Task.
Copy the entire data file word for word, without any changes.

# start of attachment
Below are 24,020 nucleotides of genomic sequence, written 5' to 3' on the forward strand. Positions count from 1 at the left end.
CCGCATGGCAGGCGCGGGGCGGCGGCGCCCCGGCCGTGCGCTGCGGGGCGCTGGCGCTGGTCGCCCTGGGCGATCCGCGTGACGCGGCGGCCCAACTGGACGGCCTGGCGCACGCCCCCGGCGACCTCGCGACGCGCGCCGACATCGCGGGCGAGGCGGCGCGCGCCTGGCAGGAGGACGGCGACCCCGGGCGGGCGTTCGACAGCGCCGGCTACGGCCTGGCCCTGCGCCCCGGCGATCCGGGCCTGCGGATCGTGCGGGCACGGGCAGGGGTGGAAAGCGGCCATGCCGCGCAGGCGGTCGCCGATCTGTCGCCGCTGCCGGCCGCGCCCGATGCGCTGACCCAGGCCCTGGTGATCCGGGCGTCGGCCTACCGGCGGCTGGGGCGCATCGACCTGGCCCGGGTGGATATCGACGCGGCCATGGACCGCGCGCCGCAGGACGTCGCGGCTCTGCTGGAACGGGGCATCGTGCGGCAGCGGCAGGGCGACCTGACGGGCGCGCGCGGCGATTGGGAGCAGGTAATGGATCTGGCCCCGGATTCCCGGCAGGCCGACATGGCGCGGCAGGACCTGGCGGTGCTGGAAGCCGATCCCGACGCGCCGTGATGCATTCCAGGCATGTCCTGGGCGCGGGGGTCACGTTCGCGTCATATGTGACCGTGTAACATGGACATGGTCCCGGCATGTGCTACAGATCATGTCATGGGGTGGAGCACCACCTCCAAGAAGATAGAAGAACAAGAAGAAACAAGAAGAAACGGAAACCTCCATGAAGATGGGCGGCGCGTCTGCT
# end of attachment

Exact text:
Below are 24,020 nucleotides of genomic sequence, written 5' to 3' on the forward strand. Positions count from 1 at the left end.
CCGCATGGCAGGCGCGGGGCGGCGGCGCCCCGGCCGTGCGCTGCGGGGCGCTGGCGCTGGTCGCCCTGGGCGATCCGCGTGACGCGGCGGCCCAACTGGACGGCCTGGCGCACGCCCCCGGCGACCTCGCGACGCGCGCCGACATCGCGGGCGAGGCGGCGCGCGCCTGGCAGGAGGACGGCGACCCCGGGCGGGCGTTCGACAGCGCCGGCTACGGCCTGGCCCTGCGCCCCGGCGATCCGGGCCTGCGGATCGTGCGGGCACGGGCAGGGGTGGAAAGCGGCCATGCCGCGCAGGCGGTCGCCGATCTGTCGCCGCTGCCGGCCGCGCCCGATGCGCTGACCCAGGCCCTGGTGATCCGGGCGTCGGCCTACCGGCGGCTGGGGCGCATCGACCTGGCCCGGGTGGATATCGACGCGGCCATGGACCGCGCGCCGCAGGACGTCGCGGCTCTGCTGGAACGGGGCATCGTGCGGCAGCGGCAGGGCGACCTGACGGGCGCGCGCGGCGATTGGGAGCAGGTAATGGATCTGGCCCCGGATTCCCGGCAGGCCGACATGGCGCGGCAGGACCTGGCGGTGCTGGAAGCCGATCCCGACGCGCCGTGATGCATTCCAGGCATGTCCTGGGCGCGGGGGTCACGTTCGCGTCATATGTGACCGTGTAACATGGACATGGTCCCGGCATGTGCTACAGATCATGTCATGGGGTGGAGCACCACCTCCAAGAAGATAGAAGAACAAGAAGAAACAAGAAGAAACGGAAACCTCCATGAAGATGGGCGGCGCGTCTGCT